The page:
“There is a clear recognition among IMO Member States that using the SAR system to respond to mass mixed migration was neither foreseen nor intended, and that although Governments and the merchant shipping industry will continue rescue operations, safe, legal, alternative pathways to migration must be developed, including safe, organized migration by sea, if necessary”.
IMO Secretary-General Koji Sekimizu has welcomed the adoption by the United Nations Security Council of a UN Security Council resolution which authorizes Member States to intercept vessels suspected of migrant smuggling off the Libyan coast.
“I welcome the United Nations Security Council’s clear affirmation of the necessity to put an end to the recent proliferation of, and endangerment of lives by, the smuggling of migrants and trafficking of persons in the Mediterranean Sea and the strong measures advocated to address these criminal activities,” Mr. Sekimizu said.
UN Security Council Resolution 2240 (2015), adopted on 9 October, authorizes Member States, for a period of one year, and in accordance with international law, to inspect on the high seas off the coast of Libya any vessels that they have reasonable grounds to believe had been, were being, or imminently would be used by organized criminal enterprises for migrant smuggling or human trafficking from Libya, including inflatable boats, rafts and dinghies.
Since the current migrant crisis in the Mediterranean started in early 2014, Mr. Sekimizu has consistently called for concerted action to be taken to tackle people smugglers.
Echoing his recent statement to the side event on migration, held on 30 September 2015 and convened by the United Nations Secretary-General during the High-Level segment of the 70th Session of the United Nations General Assembly, Mr. Sekimizu stated:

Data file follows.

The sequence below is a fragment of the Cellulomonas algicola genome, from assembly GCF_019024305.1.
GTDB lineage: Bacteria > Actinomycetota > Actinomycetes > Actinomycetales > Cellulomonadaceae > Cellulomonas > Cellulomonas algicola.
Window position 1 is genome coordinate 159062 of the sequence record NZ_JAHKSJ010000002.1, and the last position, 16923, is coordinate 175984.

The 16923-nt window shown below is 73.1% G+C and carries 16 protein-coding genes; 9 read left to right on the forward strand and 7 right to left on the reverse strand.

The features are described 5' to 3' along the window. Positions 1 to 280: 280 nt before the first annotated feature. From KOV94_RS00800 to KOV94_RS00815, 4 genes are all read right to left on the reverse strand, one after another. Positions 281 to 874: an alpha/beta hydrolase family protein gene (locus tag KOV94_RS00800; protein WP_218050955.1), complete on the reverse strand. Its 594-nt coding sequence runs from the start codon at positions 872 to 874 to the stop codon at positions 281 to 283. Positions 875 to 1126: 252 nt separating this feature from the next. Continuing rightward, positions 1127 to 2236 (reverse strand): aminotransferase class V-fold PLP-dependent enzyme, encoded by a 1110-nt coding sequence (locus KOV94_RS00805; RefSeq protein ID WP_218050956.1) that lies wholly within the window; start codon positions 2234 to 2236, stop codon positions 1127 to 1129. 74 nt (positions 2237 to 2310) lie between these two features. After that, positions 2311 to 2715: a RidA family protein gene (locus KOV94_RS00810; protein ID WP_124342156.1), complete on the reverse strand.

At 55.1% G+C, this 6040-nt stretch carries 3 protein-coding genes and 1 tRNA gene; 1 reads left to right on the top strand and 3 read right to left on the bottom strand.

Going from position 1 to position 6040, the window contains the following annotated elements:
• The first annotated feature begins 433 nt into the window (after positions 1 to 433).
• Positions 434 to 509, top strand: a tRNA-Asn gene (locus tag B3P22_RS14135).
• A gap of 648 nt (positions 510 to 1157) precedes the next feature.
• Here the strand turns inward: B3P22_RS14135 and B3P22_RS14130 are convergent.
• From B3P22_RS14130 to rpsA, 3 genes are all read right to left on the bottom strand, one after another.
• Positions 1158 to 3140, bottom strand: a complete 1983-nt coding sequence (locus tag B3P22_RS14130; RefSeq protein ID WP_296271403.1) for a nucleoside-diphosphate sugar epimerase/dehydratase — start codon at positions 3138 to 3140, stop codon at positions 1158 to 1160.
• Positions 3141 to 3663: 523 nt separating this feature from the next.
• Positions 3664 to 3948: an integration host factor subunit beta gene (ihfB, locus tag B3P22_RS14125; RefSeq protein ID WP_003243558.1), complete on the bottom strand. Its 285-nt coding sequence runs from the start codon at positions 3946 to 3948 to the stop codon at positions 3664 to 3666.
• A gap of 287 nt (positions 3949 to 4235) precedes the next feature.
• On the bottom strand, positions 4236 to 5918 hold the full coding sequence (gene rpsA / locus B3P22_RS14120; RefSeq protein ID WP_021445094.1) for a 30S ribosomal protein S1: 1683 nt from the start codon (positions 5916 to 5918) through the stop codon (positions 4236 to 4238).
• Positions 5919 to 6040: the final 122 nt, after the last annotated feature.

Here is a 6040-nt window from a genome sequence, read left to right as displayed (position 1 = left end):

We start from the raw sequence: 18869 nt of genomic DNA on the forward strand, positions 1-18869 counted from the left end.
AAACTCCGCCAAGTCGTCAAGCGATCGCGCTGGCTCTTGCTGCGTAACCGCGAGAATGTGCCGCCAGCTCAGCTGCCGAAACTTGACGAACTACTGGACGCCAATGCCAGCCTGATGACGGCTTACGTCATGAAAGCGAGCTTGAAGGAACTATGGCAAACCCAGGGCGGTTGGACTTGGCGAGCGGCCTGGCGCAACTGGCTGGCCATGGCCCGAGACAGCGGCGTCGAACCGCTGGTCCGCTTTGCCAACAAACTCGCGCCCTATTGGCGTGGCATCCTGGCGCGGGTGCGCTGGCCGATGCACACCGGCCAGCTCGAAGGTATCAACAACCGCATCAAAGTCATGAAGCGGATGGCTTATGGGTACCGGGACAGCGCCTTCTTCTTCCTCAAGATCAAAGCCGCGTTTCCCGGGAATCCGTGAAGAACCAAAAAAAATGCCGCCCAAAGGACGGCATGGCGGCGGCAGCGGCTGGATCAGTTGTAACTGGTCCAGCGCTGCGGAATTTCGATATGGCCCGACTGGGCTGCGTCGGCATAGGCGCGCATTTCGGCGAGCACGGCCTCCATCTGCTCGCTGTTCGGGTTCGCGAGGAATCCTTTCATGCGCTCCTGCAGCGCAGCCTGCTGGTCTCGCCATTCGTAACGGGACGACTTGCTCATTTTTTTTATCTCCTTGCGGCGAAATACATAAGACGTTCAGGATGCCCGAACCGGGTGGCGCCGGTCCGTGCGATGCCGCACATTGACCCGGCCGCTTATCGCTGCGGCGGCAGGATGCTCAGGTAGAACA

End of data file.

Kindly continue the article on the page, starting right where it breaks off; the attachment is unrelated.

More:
“As the United Nations specialized agency with the remit for safety of life at sea, IMO closely monitors the global crisis involving the unsafe transport of mixed migrants by sea and strongly condemns the criminals involved in people smuggling – sending completely unseaworthy ships to sea without the slightest consideration for the safety of those onboard. This disregard for even the most basic of the safety regulations embodied in the IMO regulatory regime has resulted in the deaths of thousands of innocent people. As any experienced mariner knows, even in calm weather, the sea is a dangerous place, and the risk of death and injury can only be properly mitigated through adherence to IMO standards. These grossly overloaded, unfit, unsafe vessels should never take to sea at all and should be stopped before they leave port.”
IMO has been addressing the issue of unsafe mixed migration by sea and the international maritime search and rescue (SAR) system in various fora, including the high-level inter-agency meeting hosted at IMO in March, and during IMO’s Legal and Maritime Safety Committees and the IMO Council. IMO also hosted a recent informal meeting to review the legal framework for the rescue of mixed migrants at sea.
Mr. Sekimizu added, “There is a clear recognition among IMO Member States that using the SAR system to respond to mass mixed migration was neither foreseen nor intended, and that although Governments and the merchant shipping industry will continue rescue operations, safe, legal, alternative pathways to migration must be developed, including safe, organized migration by sea, if necessary”.
The need for a sustainable solution to the problem of migrants being placed in distress in hope of rescue, to include a response which does not focus solely on the existing search and rescue system, was the topic of a letter from the International Chamber of Shipping (ICS) to IMO, which IMO Secretary-General Sekimizu forwarded to the Secretary-General of the United Nations prior to the 30 September side event on migration at the United Nations in New York.
IMO – the International Maritime Organization – is the United Nations specialized agency with responsibility for the safety and security of shipping and the prevention of marine pollution by ships.
Web site: www.imo.org